Financial reporting challenges in an economic downturn


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Iain Selfridge:

The current environment, economically at least, isn’t actually much better than it was two or three years ago, but we still find there are an awful lot of companies with goodwill and intangible assets on their balance sheet that haven’t apparently suffered many impairments in the last couple of years. And as we start to look ahead to the next year end for December companies coming up it is probably a good time to pause and reflect and see if some of the things that you might have been building into your models might need to be adjusted. An example would be looking at external factors. So if you have a listed company, if its market capitalisation is less than its net assets that’s an indication that the market is valuing you at less than your assets are seemingly worth. So the question of course is who is wrong, are your assets overstated or does the market not see the value in your business? But it’s something to consider.

The next one is when you look at your discounted cash flow models, looking at the cash flows for the next two or three years, are they perhaps a little bit too aggressive, are you assuming increase in growth in cash flow rates when actually the market out there at the moment is pretty stagnant and is that a reasonable thing to choose.

The other one to look at are your terminal growth rates when you get to the end of your discounted cash flow forecasting. Are your terminal growth rates the right level, again maybe there has been a long-term shift in the economies of the world which means that those numbers are coming down and have you reflected that appropriately in your model.

In the current economic environment you not only have to worry about impaired assets; there are also other things that might well be affected as a result of the poor trading conditions we have at the moment. So some things that might affect your financial statements, either from an accounting or disclosure perspective would include, for example, whether you have changed your trading terms recently. If you’ve changed the way you deal with your customers that might have an impact on when you can recognise revenue and also on how much revenue you are allowed to recognise. There’s also an associated one which is around bad debts and whether or not you will actually be paid by your customers, so both of those have some impact perhaps on the top line but also on your operating expenses.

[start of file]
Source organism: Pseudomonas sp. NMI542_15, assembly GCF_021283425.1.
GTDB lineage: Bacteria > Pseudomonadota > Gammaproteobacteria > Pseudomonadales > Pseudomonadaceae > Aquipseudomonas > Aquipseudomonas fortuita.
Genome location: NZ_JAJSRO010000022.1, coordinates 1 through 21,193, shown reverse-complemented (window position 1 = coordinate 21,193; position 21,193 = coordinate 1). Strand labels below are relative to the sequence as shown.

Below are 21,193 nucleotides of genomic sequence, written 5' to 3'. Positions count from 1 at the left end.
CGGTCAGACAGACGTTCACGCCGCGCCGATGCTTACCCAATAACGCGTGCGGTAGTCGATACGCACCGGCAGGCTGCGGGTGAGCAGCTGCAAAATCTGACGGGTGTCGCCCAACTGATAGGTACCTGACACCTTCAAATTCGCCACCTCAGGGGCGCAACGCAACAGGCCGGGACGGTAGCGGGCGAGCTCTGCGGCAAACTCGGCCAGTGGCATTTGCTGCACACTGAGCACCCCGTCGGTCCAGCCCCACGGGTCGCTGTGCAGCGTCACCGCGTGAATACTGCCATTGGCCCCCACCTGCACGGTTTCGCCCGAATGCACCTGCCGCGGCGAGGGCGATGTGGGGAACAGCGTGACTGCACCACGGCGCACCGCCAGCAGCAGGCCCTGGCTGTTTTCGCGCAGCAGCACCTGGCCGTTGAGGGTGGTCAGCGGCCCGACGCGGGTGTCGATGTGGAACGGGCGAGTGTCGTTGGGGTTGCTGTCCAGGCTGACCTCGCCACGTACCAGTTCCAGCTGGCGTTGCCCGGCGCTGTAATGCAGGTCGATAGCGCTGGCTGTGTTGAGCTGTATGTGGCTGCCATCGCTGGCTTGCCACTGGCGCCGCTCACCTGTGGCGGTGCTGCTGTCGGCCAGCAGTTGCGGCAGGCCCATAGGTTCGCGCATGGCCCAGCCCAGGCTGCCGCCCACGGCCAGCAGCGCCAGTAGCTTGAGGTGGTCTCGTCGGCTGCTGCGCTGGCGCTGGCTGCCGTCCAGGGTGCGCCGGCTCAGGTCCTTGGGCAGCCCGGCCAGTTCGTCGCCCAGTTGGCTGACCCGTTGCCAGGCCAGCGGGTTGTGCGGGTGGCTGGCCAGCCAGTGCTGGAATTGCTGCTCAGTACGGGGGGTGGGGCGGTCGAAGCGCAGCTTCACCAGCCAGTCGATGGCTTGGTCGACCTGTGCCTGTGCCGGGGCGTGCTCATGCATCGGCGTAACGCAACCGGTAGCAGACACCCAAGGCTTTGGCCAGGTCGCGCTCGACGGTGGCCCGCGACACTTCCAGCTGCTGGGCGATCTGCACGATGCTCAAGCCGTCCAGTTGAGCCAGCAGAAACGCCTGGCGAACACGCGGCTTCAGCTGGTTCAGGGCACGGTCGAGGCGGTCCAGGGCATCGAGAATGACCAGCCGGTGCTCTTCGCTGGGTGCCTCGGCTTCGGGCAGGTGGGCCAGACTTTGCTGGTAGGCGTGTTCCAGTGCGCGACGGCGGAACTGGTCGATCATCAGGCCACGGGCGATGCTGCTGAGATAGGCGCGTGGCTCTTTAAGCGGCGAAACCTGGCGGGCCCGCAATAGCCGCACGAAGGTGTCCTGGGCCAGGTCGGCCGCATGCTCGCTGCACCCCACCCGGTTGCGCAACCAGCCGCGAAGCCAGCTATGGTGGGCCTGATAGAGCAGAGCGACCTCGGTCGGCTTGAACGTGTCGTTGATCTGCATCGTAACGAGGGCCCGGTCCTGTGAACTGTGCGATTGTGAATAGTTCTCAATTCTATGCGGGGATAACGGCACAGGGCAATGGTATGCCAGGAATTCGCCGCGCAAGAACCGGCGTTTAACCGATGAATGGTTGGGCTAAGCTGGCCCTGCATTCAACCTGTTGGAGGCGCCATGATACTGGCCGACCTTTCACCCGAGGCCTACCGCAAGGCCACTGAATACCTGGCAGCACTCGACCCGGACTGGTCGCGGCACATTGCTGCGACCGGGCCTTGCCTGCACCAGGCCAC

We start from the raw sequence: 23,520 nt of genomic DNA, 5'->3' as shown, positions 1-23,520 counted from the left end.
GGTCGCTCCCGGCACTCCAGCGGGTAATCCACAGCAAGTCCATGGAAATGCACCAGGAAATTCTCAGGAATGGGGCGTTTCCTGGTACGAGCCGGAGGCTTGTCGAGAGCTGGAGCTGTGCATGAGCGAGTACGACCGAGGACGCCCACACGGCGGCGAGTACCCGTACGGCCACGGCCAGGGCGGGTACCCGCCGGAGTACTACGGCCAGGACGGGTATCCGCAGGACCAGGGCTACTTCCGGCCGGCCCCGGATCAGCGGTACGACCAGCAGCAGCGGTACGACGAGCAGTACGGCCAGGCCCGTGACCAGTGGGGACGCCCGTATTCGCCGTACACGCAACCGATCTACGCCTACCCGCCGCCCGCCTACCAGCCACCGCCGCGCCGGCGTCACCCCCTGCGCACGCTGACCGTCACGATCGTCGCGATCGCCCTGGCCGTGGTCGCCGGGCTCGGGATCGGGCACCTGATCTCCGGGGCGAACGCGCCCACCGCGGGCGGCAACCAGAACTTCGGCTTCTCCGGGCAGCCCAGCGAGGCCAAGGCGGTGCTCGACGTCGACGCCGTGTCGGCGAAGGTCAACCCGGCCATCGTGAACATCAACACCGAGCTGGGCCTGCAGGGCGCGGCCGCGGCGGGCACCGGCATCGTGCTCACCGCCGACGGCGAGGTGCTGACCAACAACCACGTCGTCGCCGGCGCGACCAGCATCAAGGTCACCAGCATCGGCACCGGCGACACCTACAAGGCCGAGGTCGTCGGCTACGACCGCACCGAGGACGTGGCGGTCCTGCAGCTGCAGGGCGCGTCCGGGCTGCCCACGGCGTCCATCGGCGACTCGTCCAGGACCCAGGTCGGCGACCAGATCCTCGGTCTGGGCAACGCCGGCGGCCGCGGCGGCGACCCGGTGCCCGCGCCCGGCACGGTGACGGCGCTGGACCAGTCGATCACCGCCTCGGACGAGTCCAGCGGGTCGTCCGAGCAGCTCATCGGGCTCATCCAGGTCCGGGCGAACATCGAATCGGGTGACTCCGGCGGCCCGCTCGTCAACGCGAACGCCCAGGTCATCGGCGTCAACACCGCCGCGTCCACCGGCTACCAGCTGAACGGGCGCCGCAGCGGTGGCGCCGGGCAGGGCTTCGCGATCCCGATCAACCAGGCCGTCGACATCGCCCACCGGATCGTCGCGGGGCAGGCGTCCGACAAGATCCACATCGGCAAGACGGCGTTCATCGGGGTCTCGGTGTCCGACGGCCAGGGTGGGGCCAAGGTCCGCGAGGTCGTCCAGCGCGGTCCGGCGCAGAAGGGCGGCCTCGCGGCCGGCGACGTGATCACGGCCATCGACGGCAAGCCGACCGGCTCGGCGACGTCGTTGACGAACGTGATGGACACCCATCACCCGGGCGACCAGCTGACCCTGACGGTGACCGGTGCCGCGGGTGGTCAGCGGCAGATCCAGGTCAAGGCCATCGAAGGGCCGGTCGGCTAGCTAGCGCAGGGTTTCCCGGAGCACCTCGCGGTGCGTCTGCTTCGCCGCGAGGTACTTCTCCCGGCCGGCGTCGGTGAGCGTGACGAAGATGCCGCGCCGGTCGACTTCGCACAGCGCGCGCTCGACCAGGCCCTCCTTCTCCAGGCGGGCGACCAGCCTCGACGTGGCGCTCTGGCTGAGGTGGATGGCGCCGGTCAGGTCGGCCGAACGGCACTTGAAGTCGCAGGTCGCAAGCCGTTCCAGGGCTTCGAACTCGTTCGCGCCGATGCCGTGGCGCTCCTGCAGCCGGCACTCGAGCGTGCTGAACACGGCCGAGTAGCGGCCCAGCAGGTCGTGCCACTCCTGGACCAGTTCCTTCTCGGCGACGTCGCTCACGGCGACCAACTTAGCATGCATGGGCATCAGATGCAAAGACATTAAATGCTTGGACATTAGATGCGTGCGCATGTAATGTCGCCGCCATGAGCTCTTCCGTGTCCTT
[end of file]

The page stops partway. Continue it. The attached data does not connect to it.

Another area to consider is the recoverability of deferred tax assets. If you have those and they’re on your balance sheet, you’re supposed to really look at the fact of whether or not you’re going to make taxable profits in the future. That’s tied with future cash flows which has a link back to your impairment testing. So you should expect to have consistent rationale behind whether or not you are assets are impaired or your deferred taxes are recoverable.

And then lastly, we have the spectre of the eurozone hanging over us. Will or won’t a country like Greece, or Ireland, or Spain exit? If they do what will that mean to your business? How heavily involved are you in trading with either suppliers or customers in the eurozone? And do you have a plan if the banks all suddenly freeze up and it stops for a bit? Most well organised companies have at least thought about whether or not they’re impacted and have some kind of idea about what they might do next. Although it is fair to say, I think, an awful lot of people are just waiting to see what happens. I think the better prepared of us will have at least thought about it before it does.

Despite the current economic downturn, companies and groups are still holding significant amounts of goodwill and intangible assets; relatively few companies are booking impairments. Here are some points to consider when performing your impairment reviews:

  • Are you considering external factors? A recent study showed that 89 companies in the FTSE 350 were trading at prices lower than their book values.
  • Are you forecasting rapid increases in cash flows despite a stagnant market? Sales derived from government spending are unlikely to grow for a number of years.
  • Do the terminal growth rates and discount rates fairly reflect the long-term expectations? Nominal long-term growth rates in excess of long-term nominal GDP growth imply the growth of the business will eventually exceed growth in the economy.

Other issues to consider for your financial statements are as follows:

  • Does changing the sale terms affect the timing of revenue recognition? Offering extended payment terms might delay the transfer of the risks and rewards of ownership if other conditions are also included.
  • Is there increased exposure to bad debts? Customers based in or heavily dependent on troubled economies might require an increased provision.
  • Are deferred tax assets recoverable? To recognise tax assets arising from previous losses brought forward, current forecasts should show sufficient taxable profits. Are the forecasts of future profits/cash flows used for assessing deferred tax assets and potential asset impairments applied consistently?
  • What would be the impact if one or more countries left the eurozone? A number of big companies are planning for the eventuality and identifying actions to mitigate the impact on the company.

For further information please contact your PwC contact.